There is no I in Team.
Well, I mean you are part of a team, but you aren't the whole team. We always shudder at the idea of "teamwork" --for anyone like me who has been let down time after time in college in group projects.
Unlike college, teams in the business world really need to work together because a client or the company itself is relying on a finished package that WORKS.
What makes an effective team?
It's great to have a team where everyone is the same, but then you will just be rehashing the same ideas. Sometimes, throwing a few ideas from different people into the mix will help you create a unique twist on a tried-and-true idea and will help you work together as a team to find a common ground.
I cannot account that everyone in the world is open-minded, but for a team to work everyone needs to be on the same page. You may have a by-the-books baby boomer working alongside a new school millennial with some new ideas. Both ends need to be open because there is merit to both traditional and new age and both can work together to form a new idea or product. You never know!
3) Daily Conversation
An effective team needs to realize that daily correspondence is key for everyone and everything involved in a project. Not only does this create "check-points" within your group so you have many keeping track of changes, but it also opens up the ability to speak about what is and isn't working and how as a team you can fix these issues before moving onto the next item.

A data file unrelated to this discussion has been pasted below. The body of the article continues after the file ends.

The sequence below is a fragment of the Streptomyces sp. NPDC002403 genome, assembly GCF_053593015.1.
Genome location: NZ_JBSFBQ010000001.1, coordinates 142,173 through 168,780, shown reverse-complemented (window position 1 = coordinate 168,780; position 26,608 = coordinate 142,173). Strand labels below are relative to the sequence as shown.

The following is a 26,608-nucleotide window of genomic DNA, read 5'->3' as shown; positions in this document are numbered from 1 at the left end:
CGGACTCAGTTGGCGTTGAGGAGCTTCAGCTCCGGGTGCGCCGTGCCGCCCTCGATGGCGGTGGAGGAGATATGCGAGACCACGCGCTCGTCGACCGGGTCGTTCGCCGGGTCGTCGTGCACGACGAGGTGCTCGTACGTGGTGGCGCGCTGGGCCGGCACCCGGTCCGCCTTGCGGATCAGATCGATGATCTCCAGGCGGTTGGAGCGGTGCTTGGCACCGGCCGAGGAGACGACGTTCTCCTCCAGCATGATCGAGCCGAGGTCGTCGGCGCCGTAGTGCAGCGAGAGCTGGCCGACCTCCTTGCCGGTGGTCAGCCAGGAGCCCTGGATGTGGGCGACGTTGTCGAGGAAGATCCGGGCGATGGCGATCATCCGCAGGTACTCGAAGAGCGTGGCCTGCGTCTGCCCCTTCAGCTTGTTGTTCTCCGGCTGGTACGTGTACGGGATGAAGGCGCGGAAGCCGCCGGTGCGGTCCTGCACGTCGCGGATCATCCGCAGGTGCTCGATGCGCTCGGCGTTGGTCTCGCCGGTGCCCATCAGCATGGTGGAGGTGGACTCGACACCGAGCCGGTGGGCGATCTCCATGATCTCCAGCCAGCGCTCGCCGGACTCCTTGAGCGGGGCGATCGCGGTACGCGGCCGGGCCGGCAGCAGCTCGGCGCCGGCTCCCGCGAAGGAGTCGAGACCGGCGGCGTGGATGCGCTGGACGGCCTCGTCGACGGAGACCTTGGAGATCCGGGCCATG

4) Delegation of roles
Nobody can be everybody at once, which is why it is good to delegate roles so that each person can work on their own portion of a collective goal. It is important to keep everyone on a even playing field--not in an everybody gets a trophy type way--but so that each person is equally working towards the main goal and no single person is doing more than another. Does it help to put someone in charge of everyone? Possibly, but it isn't necessary if you feel you have an effective team.
Beyond the project in front of you, it is been said that effective team-building activities can drive creativity and camaraderie between a group of individuals. If you are working on activities outside the project itself, you may find alternative ways to tackle said project and you are also developing closer relationships with your team as well. I am much more driven to help a group of people I care for than complete strangers--that's just human nature.
What do you feel are elements that make up an effective team?
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